In her music, Rina Sawayama flattens time. On the Japanese-British pop artist’s breakout debut LP, 2020’s SAWAYAMA, songs about childhood family tension sat comfortably next to modern-day critiques of capitalism and racist microaggressions, and she tinged her music, clearly indebted to early-aughts Britney and nu-metal, with a late-2010s electronic sheen. Even on her very first hit, 2018’s city-pop-inflected “Cherry,” she jumped between shyly admitting her queerness in the present tense and envisioning a future where she would be out and proud. Her music has earned her a vast, largely queer fanbase given her subject matter; her tightrope walk among vulnerability, ire and camp; and her wide-ranging, theatrical voice—at her live shows, she effortlessly hits even her highest notes, and her technical prowess elevates the experience.
Hold the Girl, Sawayama’s sophomore album, is largely grounded in the past. The LP stems from Sawayama venturing into therapy to process a toxic childhood experience; she’s said that inner-child work inspired many of the album’s songs. Where her lyrics mostly take place in the rearview mirror, her music is more forward-thinking, a grand attempt to capitalize on her recent features on Charli XCX tracks and Lady Gaga remixes, not to mention her successful campaign to change the prestigious BRIT Awards’ formerly xenophobic rules. Big-time mainstream pop co-producers and co-writers such as Paul Epworth and Stuart Price boast album credits alongside her longtime co-producers and co-writers Clarence Clarity and Lauren Aquilina, resulting in newly grander music dutifully engineered to reach the masses with her message that “the personal is political.” In centering her journey toward healing, she gives her fans space to process their own traumas and unravel toxic narratives.
Many of Hold the Girl’s best tracks lean into glitchy electronics, with humongous gyrating synths and percussive patterns. “Your Age” builds toward digital blasting that sounds arena-ready and like a long-dormant volcano exploding, and Sawayama’s studio-manipulated, low-pitched snarling evokes dissociative rage. “Why did you do it, what the hell were you thinking?” she sings, sounding as angry as her brooding, searing synths; it’s the closest she comes to head-on addressing the incident that sent her to therapy, even if she only circles around it. On “Holy,” over a bouncing synth line equally melancholy and apt to rev up a huge crowd, she describes someone robbing her of a serene childhood: “I was innocent when you said I was evil / I took your stones and I built a cathedral.” She leaves out key details as she mines her past, inviting listeners to dance away their horrors while preserving her stories for herself.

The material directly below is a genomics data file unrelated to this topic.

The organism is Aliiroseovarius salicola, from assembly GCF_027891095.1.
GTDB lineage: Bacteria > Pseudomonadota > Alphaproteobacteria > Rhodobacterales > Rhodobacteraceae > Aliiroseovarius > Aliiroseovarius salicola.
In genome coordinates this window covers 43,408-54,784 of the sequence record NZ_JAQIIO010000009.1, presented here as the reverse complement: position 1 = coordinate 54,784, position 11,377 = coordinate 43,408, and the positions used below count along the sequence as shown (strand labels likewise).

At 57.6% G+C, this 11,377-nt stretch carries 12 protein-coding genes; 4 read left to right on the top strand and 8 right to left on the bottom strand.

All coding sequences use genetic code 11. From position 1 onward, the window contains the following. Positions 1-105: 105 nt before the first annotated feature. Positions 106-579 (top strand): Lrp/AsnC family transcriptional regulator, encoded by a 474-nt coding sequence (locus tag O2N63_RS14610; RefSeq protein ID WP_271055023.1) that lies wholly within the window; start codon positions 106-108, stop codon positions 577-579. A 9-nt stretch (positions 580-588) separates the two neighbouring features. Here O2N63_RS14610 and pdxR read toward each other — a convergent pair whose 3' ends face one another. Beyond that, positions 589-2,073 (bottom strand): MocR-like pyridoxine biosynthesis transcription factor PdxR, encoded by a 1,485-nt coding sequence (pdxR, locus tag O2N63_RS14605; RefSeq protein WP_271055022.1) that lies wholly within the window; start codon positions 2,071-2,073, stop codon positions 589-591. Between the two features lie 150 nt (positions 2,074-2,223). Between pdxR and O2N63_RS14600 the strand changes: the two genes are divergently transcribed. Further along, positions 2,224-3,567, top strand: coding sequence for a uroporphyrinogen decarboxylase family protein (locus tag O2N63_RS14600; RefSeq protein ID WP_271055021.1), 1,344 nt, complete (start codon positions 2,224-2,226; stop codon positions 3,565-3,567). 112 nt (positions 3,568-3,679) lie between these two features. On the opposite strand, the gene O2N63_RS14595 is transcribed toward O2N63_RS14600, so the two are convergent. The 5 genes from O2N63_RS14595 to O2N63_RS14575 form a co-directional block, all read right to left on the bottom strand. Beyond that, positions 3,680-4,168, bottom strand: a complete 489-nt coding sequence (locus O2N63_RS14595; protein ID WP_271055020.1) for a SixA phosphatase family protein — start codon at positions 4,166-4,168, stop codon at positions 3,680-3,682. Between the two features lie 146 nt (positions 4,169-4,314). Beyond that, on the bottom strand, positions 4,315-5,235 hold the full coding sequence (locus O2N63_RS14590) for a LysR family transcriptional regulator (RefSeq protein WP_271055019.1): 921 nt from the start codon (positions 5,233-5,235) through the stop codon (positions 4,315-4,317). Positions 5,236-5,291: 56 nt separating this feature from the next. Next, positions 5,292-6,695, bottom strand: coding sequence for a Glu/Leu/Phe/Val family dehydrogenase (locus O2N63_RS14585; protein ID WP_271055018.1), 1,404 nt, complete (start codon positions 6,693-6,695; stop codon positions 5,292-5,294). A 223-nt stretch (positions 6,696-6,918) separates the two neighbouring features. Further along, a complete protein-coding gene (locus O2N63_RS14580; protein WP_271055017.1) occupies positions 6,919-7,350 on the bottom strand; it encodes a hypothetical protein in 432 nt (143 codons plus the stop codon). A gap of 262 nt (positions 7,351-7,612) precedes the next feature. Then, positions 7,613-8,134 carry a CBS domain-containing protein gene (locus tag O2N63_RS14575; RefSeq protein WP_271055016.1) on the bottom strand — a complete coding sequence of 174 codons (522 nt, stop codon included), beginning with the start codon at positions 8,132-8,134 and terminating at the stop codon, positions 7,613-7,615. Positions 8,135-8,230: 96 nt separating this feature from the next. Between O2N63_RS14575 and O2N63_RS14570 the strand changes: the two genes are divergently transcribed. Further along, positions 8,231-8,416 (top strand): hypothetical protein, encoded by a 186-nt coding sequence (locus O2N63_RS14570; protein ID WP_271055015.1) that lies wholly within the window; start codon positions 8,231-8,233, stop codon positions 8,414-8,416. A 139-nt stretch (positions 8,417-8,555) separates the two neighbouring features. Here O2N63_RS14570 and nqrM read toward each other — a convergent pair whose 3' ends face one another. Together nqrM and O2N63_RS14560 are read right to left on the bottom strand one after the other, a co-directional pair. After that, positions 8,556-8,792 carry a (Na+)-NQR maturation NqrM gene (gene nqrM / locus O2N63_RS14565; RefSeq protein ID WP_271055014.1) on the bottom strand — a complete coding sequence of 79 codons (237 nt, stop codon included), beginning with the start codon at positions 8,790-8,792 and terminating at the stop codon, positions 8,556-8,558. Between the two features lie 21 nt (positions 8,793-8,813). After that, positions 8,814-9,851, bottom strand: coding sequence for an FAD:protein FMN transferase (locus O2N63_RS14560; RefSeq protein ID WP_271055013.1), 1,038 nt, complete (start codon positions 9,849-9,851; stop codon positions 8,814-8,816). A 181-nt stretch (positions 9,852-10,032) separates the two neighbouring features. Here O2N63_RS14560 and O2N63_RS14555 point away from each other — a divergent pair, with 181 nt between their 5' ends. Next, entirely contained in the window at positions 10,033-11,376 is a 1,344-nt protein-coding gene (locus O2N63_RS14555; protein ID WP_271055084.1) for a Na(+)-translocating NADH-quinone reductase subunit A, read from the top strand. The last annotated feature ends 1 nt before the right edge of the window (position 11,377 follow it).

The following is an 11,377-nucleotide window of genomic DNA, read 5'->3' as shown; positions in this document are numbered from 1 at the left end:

Sawayama’s voice carries the more traditional pop tracks across the finish line. Atop “Catch Me in the Air,” she reaches into her highest register, adding tenderness not always present in guitar-and-piano-driven festival ballads. The title track launches into a skittering, Burial-esque drum machine beat that cedes to booming drums and a key change, the bread and butter of smarmy pop classics. Her robust voice keeps these tracks on the right side of the cheesy/affecting divide, exemplifying Hold the Girl’s niftiest trick. Often, when Sawayama looks back on her past to inform her present, she leans into her new collaborators’ radio-pop bona fides and sings her way into earnestness.
Sawayama’s pop ambitions minimize some of her debut’s most endearing traits. Gone are the metal guitars she fit into pop forms with astonishing precision; Hold the Girl’s focus on inner-child work leaves little room for SAWAYAMA’s often tongue-in-cheek lyricism. “This Hell,” the queer alt-pop song of the summer, is the exception and perhaps the album’s zenith. It’s a pop anthem that winkingly calls for queer unity in the face of endless new anti-LGBTQ+ movements; the guitar line, though country-indebted, is produced with the same fire as SAWAYAMA’s slashers. It’s also a rare moment where Sawayama steps outside herself on the album, as is the heartrending acoustic ballad “Send My Love to John,” a semi-fictional diary entry from an immigrant mother to her estranged queer son. When she explores queer narratives beyond her own, she creates some of her best work.
The vigor of SAWAYAMA’s sweatiest singalongs lingers around the edges of “Phantom,” Hold the Girl’s strongest pop-forward inner-child anthem. “I was wrong to assume / I would ever outgrow you / I need you now / I need you close,” Sawayama calls back to her younger self as showy guitar solos abound; the bass piano line and sky-reaching chorus vocals evoke Evanescence, a stated inspiration for SAWAYAMA. You can almost hear the festival crowds belting along in the distance. On Hold the Girl, Sawayama opens the window to her truth, and the light that shines through is liberating.
Sometimes, Max Freedman sits and writes about music, and sometimes, he just sits. Oh, and sometimes, he critiques, too. Follow him on Twitter and find his writing at Pitchfork, MTV News, The Creative Independent and, of course, here at Paste.